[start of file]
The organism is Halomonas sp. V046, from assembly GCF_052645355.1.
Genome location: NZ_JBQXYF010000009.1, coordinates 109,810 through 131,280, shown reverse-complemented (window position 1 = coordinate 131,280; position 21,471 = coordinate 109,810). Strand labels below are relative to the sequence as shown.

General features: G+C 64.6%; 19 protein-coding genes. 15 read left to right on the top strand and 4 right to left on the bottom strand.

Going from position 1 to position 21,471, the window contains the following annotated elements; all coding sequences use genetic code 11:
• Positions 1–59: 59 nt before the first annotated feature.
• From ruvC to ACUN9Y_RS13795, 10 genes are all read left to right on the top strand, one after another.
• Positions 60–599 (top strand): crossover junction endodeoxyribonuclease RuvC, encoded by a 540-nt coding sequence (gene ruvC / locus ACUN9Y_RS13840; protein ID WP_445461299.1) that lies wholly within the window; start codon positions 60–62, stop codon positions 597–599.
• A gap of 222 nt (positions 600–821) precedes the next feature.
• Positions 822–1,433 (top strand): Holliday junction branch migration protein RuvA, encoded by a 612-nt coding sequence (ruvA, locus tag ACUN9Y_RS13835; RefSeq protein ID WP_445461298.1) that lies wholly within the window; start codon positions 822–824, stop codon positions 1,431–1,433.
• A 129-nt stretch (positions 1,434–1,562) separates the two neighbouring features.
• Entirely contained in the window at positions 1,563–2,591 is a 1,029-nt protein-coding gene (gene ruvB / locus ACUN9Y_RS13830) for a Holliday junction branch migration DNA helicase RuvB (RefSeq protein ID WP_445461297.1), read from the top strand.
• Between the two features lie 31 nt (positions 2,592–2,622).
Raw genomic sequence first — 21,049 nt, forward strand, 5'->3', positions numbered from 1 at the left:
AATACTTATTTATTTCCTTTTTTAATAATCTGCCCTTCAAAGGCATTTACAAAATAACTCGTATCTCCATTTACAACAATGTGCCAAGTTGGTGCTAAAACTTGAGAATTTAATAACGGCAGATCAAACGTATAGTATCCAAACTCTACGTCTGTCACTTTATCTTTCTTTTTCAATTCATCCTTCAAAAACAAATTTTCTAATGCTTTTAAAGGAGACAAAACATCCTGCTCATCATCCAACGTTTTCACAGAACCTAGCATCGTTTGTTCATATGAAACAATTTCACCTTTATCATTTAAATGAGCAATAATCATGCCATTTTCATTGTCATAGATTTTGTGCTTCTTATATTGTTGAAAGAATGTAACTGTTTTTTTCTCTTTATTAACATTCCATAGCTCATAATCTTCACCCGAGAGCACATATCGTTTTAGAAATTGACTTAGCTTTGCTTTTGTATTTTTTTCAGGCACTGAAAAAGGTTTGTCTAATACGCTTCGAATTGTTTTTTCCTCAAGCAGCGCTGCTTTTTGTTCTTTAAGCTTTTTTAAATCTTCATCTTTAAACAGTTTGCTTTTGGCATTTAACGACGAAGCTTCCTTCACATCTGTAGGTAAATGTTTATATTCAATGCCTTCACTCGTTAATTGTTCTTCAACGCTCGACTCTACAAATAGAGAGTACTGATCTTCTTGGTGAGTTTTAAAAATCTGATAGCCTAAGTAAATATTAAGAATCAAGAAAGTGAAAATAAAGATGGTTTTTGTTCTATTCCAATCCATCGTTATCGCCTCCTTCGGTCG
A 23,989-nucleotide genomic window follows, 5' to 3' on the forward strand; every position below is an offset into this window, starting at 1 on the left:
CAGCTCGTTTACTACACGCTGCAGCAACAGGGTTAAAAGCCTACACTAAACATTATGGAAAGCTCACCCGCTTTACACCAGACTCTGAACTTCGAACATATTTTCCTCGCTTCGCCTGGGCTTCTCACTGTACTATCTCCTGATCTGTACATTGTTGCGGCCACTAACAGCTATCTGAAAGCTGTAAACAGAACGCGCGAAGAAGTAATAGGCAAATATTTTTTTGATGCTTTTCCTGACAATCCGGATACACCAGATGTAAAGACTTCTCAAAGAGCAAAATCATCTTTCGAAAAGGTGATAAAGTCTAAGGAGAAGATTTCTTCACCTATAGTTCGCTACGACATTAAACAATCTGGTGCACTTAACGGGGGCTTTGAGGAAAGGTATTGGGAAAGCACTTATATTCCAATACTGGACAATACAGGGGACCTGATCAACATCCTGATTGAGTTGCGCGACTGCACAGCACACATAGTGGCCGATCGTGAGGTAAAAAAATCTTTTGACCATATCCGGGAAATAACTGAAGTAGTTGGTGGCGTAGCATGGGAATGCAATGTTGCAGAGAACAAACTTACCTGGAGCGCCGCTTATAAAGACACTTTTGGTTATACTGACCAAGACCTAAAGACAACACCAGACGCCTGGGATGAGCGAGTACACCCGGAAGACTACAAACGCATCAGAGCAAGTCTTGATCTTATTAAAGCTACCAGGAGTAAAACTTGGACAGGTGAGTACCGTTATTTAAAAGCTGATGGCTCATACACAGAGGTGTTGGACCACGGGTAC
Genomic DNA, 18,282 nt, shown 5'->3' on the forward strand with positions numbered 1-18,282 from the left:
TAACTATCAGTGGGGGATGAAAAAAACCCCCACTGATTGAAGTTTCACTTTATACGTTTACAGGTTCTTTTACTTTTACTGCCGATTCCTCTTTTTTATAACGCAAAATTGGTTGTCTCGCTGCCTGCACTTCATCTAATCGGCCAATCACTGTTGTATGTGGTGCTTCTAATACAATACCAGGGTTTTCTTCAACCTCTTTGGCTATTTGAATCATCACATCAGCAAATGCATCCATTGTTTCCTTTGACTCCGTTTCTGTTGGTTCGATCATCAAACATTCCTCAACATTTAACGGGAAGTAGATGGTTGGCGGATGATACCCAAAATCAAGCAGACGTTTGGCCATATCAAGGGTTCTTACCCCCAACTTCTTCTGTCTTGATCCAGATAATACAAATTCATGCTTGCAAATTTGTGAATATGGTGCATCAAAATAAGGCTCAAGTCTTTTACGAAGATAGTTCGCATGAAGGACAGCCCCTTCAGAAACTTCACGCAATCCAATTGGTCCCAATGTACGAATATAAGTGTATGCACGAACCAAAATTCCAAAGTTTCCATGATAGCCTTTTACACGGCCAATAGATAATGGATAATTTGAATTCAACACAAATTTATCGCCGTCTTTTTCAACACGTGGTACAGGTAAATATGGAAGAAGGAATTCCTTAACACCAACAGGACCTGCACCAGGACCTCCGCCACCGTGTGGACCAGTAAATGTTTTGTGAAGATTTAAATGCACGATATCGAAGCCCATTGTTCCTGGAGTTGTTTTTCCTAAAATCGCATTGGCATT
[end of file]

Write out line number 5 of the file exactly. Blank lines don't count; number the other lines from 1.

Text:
• Positions 1–59: 59 nt before the first annotated feature.